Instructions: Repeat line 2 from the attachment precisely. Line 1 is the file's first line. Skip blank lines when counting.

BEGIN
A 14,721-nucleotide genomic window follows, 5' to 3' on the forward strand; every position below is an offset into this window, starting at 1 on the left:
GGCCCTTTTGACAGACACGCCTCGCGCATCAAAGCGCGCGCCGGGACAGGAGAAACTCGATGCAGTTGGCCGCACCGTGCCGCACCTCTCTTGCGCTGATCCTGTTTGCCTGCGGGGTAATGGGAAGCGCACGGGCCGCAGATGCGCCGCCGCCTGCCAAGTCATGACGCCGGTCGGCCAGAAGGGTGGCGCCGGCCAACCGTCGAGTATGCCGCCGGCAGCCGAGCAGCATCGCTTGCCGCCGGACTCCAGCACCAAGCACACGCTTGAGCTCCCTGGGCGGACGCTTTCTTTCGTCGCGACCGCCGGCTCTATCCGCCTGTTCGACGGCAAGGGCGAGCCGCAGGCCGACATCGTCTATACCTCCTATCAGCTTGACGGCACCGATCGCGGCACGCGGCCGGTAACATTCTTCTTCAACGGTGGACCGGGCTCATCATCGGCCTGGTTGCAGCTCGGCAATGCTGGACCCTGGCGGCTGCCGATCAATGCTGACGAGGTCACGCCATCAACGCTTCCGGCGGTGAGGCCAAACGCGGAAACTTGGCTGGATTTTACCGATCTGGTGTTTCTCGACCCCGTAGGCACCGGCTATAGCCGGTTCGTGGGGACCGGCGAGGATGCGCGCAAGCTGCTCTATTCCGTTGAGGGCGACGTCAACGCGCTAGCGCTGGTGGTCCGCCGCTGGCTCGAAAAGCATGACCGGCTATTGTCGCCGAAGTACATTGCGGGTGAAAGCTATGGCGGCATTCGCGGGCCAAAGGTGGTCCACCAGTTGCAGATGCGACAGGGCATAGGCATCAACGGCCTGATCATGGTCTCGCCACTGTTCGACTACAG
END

GGCCCTTTTGACAGACACGCCTCGCGCATCAAAGCGCGCGCCGGGACAGGAGAAACTCGATGCAGTTGGCCGCACCGTGCCGCACCTCTCTTGCGCTGATCCTGTTTGCCTGCGGGGTAATGGGAAGCGCACGGGCCGCAGATGCGCCGCCGCCTGCCAAGTCATGACGCCGGTCGGCCAGAAGGGTGGCGCCGGCCAACCGTCGAGTATGCCGCCGGCAGCCGAGCAGCATCGCTTGCCGCCGGACTCCAGCACCAAGCACACGCTTGAGCTCCCTGGGCGGACGCTTTCTTTCGTCGCGACCGCCGGCTCTATCCGCCTGTTCGACGGCAAGGGCGAGCCGCAGGCCGACATCGTCTATACCTCCTATCAGCTTGACGGCACCGATCGCGGCACGCGGCCGGTAACATTCTTCTTCAACGGTGGACCGGGCTCATCATCGGCCTGGTTGCAGCTCGGCAATGCTGGACCCTGGCGGCTGCCGATCAATGCTGACGAGGTCACGCCATCAACGCTTCCGGCGGTGAGGCCAAACGCGGAAACTTGGCTGGATTTTACCGATCTGGTGTTTCTCGACCCCGTAGGCACCGGCTATAGCCGGTTCGTGGGGACCGGCGAGGATGCGCGCAAGCTGCTCTATTCCGTTGAGGGCGACGTCAACGCGCTAGCGCTGGTGGTCCGCCGCTGGCTCGAAAAGCATGACCGGCTATTGTCGCCGAAGTACATTGCGGGTGAAAGCTATGGCGGCATTCGCGGGCCAAAGGTGGTCCACCAGTTGCAGATGCGACAGGGCATAGGCATCAACGGCCTGATCATGGTCTCGCCACTGTTCGACTACAG